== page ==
Hello, my gamer family! This is Sumroad… enjoying the view from Mare Tranquillitatis. And as you’d presume, it is quiet up here. How did I get to the moon? you may ask. Remember my review for The Battle of Polytopia? Well, Elon Musk liked it and called me after it was published. He asked me if I’ve been to the moon like… ok Elon, really? Anyway, we talked a lot and he was so kind to offer me a ride to the moon, and here I am, waiting for the next shuttle to take me home again. And if you thought that story was hard to believe, then you should wait for the next one. We are always looking to bring you a wide variety of options for you here in The Modern Gamer and I believe you’d enjoy this one. Time to buckle up, we’re about to start!
Against the Moon (AtM), a game developed by Code Heretic, is a 2D tun-based strategy game with a few twists. The main plot revolves around an apocalyptic world, overrun with beasts. But things are getting even harder for what’s left of the human race and somehow the Moon is taking part in this. As an Ultori (superhuman), you are civilization’s best chance for survival.
At the beginning it feels like a classic card game, you go into a three-lane battlefield with your set of allies (cards) and you have to beat the enemy on the other side, classic stuff, but then it feels a little like an RPG, because the position in the battlefield matters too. But what about command? Your best cards are the Ultori. These guys will lead the actions for the rest of your cards and will hit the enemy harder with their ultimate abilities, with the caveat that one of them is basically support, the other two are DPS and Tank, so you have the basic bases covered. Anything on top of them? Yes, you have to protect Arx from the enemy’s attacks because if Arx dies, the game is over. As you can see, the battle system boasts a four-layer design: the battlefield itself, the allies/foes, Ultori/special enemies and finally Arx/main enemy.
This game also features card mutating, which is the equivalent of upgrading your cards, bear in mind that mutating will change your ally’s skills and abilities. This is important because each mutating stage has a very defined purpose, making it a counter for a specific enemy or group of them. Ultori are upgradeable too, so you will have to prioritize on that side too. Is worth mentioning that each Ultori have can rock a set of powers too. If you want customization, you got it!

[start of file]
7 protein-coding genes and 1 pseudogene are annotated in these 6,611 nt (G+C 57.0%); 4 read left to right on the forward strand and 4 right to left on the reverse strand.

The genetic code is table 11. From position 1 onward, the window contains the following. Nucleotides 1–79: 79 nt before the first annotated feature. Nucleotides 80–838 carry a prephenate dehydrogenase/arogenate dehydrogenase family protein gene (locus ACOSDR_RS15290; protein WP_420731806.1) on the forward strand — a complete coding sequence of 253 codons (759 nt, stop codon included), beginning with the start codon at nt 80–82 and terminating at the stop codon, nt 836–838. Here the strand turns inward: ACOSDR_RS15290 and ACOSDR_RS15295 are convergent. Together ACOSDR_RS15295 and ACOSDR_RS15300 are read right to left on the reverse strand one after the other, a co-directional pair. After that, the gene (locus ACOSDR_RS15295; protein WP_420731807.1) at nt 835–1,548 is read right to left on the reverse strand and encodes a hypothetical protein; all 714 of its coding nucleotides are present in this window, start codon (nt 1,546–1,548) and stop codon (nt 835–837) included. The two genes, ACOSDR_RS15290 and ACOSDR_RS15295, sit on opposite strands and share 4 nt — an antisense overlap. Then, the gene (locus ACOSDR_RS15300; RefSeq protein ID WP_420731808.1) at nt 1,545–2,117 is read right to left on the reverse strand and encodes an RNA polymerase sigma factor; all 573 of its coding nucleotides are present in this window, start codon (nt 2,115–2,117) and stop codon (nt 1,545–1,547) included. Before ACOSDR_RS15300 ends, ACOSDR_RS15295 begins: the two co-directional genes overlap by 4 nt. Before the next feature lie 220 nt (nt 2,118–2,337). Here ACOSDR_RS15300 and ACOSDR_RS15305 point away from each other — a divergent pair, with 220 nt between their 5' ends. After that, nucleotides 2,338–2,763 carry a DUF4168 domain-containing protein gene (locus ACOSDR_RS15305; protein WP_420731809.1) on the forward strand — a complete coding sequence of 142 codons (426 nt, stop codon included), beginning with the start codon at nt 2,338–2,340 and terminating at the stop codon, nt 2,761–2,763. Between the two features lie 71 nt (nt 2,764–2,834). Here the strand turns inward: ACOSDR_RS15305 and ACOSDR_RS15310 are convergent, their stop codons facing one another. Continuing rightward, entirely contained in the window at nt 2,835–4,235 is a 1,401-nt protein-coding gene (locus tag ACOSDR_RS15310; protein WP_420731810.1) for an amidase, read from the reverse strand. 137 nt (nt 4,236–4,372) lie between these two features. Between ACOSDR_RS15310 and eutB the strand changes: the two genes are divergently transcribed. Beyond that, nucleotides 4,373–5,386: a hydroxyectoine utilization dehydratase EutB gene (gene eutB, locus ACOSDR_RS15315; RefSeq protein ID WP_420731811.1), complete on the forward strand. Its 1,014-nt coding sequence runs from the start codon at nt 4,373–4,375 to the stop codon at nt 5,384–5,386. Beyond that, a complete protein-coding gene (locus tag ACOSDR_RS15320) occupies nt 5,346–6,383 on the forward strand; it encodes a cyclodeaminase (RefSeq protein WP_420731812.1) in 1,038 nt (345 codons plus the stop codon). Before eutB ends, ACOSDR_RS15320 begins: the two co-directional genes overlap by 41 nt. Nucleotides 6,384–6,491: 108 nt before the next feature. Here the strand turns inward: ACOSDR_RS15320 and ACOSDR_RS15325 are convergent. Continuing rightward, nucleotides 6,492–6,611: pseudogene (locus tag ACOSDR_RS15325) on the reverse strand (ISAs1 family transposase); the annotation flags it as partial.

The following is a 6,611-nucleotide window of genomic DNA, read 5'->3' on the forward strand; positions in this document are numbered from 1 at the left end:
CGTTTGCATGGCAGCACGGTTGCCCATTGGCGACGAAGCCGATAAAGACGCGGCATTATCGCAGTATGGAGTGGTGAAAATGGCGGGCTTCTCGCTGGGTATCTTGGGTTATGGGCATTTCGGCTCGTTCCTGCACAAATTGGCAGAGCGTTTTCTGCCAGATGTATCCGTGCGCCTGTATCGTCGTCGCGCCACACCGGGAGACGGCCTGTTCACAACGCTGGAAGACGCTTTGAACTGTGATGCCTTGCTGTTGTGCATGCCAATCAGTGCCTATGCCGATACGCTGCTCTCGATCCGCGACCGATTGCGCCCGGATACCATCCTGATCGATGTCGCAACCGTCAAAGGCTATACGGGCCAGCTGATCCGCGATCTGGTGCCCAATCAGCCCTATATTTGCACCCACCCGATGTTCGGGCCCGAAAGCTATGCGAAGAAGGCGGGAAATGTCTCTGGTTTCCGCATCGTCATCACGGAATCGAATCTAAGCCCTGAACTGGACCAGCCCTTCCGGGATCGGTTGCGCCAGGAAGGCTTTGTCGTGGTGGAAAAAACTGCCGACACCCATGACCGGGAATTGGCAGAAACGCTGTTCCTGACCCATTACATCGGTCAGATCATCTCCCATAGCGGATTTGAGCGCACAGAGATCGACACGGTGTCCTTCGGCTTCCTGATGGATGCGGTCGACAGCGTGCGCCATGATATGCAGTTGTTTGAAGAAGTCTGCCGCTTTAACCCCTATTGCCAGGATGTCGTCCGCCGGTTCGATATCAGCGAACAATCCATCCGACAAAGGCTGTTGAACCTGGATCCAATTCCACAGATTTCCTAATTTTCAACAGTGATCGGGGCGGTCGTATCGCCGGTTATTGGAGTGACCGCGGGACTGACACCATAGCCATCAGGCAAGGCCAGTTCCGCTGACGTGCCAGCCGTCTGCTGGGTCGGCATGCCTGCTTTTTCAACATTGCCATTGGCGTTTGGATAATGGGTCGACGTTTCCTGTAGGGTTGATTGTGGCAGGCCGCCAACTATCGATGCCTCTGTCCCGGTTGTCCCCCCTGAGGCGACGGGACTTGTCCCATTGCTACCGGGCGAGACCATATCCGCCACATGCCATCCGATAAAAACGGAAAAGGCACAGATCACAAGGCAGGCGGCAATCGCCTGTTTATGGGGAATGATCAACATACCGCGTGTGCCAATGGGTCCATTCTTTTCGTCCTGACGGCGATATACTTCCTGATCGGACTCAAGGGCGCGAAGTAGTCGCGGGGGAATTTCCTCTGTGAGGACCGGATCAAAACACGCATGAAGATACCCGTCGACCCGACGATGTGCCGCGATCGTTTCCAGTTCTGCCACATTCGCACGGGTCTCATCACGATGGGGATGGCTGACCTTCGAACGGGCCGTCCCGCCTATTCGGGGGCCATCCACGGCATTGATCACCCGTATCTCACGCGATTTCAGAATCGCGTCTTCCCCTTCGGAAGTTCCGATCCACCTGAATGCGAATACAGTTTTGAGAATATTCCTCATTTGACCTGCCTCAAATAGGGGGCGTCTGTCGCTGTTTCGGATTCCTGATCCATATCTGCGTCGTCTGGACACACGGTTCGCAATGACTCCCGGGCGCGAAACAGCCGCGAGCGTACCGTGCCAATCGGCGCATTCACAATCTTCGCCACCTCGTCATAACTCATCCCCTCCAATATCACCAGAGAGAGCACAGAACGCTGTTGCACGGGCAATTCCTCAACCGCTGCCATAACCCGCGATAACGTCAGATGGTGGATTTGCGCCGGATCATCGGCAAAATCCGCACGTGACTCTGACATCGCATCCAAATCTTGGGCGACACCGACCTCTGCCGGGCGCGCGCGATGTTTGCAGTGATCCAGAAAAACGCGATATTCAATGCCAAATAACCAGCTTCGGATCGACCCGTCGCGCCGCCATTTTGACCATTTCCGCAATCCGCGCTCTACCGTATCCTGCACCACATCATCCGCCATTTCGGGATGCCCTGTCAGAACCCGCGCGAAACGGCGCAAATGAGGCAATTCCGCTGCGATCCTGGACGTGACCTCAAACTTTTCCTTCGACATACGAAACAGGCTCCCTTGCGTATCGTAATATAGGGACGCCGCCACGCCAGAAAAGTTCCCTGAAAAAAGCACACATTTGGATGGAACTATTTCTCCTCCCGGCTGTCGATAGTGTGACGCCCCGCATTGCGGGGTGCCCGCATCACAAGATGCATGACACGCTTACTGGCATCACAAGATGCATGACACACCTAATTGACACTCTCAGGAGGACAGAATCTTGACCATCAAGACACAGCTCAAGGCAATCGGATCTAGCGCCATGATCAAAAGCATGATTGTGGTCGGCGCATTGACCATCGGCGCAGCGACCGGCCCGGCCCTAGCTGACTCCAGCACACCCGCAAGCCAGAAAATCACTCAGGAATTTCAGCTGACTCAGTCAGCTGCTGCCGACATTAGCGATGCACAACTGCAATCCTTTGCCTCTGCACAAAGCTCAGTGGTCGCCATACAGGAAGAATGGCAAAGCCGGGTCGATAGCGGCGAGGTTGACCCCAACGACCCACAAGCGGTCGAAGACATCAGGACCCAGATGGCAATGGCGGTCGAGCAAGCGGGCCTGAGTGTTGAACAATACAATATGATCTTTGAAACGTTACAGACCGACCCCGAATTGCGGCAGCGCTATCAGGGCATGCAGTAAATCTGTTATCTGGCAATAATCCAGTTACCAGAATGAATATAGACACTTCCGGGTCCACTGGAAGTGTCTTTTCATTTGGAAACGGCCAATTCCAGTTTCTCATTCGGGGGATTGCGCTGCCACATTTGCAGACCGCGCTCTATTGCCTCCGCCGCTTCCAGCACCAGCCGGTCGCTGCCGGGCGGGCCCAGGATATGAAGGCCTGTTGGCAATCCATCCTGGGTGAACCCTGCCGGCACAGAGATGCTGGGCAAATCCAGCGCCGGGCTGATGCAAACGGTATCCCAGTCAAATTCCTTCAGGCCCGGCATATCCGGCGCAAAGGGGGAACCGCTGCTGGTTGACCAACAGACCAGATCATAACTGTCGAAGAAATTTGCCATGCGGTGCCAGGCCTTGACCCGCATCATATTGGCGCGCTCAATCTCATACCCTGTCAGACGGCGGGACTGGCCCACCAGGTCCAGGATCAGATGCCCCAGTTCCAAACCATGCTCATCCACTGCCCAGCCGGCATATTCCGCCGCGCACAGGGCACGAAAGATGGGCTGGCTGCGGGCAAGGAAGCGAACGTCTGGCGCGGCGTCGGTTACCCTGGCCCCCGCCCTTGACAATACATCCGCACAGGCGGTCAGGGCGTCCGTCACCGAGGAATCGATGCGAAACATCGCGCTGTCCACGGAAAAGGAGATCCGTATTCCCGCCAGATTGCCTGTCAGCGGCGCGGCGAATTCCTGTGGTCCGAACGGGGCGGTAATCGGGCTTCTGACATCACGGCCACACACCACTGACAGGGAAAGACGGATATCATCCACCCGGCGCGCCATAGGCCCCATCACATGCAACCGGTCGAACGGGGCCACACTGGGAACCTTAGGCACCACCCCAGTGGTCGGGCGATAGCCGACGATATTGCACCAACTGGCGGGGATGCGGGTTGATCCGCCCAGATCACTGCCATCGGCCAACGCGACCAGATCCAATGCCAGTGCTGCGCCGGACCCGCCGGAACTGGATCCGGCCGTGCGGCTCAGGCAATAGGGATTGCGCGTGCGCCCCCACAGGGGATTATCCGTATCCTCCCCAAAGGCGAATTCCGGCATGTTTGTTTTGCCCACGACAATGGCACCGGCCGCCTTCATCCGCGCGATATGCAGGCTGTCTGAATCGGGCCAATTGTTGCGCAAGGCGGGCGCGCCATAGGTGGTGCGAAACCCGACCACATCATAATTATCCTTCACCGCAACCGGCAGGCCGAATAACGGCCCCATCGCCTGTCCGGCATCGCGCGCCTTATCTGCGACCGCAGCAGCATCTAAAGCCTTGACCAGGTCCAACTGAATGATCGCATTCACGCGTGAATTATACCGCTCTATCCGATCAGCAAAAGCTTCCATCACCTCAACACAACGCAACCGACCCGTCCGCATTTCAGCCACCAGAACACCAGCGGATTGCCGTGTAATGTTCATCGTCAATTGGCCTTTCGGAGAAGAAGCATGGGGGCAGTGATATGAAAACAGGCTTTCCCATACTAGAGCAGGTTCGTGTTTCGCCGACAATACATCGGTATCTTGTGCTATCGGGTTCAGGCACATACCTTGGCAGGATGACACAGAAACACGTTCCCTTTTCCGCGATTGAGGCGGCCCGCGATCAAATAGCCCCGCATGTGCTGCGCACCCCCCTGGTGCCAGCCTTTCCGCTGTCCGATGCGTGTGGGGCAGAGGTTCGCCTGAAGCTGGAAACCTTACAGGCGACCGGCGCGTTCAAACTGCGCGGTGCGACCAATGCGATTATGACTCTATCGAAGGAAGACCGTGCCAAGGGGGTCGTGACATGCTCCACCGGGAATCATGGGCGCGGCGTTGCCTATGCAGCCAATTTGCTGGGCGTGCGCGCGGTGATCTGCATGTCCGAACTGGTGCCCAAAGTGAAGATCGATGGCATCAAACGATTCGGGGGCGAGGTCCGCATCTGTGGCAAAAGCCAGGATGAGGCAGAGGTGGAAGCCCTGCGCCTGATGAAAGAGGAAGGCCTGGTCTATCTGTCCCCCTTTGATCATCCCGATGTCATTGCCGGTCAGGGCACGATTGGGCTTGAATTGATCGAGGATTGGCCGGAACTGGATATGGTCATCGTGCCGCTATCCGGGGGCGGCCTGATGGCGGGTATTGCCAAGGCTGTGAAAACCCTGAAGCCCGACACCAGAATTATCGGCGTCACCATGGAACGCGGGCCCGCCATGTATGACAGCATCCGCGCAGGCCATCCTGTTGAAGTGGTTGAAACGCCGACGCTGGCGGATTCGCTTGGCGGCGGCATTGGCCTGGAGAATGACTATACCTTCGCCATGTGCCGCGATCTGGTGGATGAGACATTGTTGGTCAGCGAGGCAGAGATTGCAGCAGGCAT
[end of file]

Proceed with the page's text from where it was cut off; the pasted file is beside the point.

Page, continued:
That’s for the basics of the game, but in fact, it has a really appealing and well written story, which, once again, feels more like an RPG thing. Apocalyptic storylines aren’t particularly new you see, but when it is well narrated, it gives depth to the game, making it richer and enjoyable. Kudos for the developers for doing that and really making their game a lot better. ;)
Honestly, the battles are well defined and if you fail one stage, the enemies will act the same, or in a quite similar fashion, so you have an idea of what will happen next and what you’re lacking. Say tactics are really important here and whereas the enemy’s behavior is fairly static, you can plan ahead in case of a defeat. This can be seen in two different angles, when you lose, you will know how to fight them on a rematch, so strategy suffers and tactics too, because you know what will happen next. On the other hand, it feels more like a puzzle because some stages could take a few tries to beat. Each decision count and affect the battle as a whole, a single mistake could lead to a defeat.
Let’s talk tech, ok? The 2D art and animations are really well executed, though, in my opinion, I would’ve added a little more depth to the characters and items in general, but that’s just me. The landscapes and the overall design are great, the color pallets are well defined, without harsh contrasts which makes it easy for the eyes. The UI is intuitive and good enough to keep things simple, avoiding getting lost into a sea of options and features. But don’t get me wrong, AtM has a very nice set of customization options so you can modify the battle environment to your playstyle, just keep in mind you will have to tweak things up a little every now and then in order to win some battles. BGM and SFX are on point.
The music does its job to keep you focused on what’s going on in the battlefield, not taking part in the action, au contraire. It suits the story and wraps up the player giving that sense of immersion you need. SFX as complement are enough and simple, but not plain at all. As I said, on point.
In my humble opinion, Against the Moon is a great game overall, worth trying, and exploring. It does have the right amount of everything. Although if I had to ask the developers for a change, I would like to have different behavior of the enemies (first and subsequent battles), or at least set the threshold to a mildly challenging level. That way us players would find it more rewarding because it’d be like a whole new challenge every time within the borders of the stage’s difficulty. All in all, it is a great game and the developers certainly put a ton of effort to make it possible. Ergo, make sure to get it once you have the chance. I know you won’t regret it. Oh! That’s my transport! I got to rush out my friends and family, this is Sumroad signing out from the Dark Side of the Moon, wishing you all (as always) a great gaming weekend! Adieu!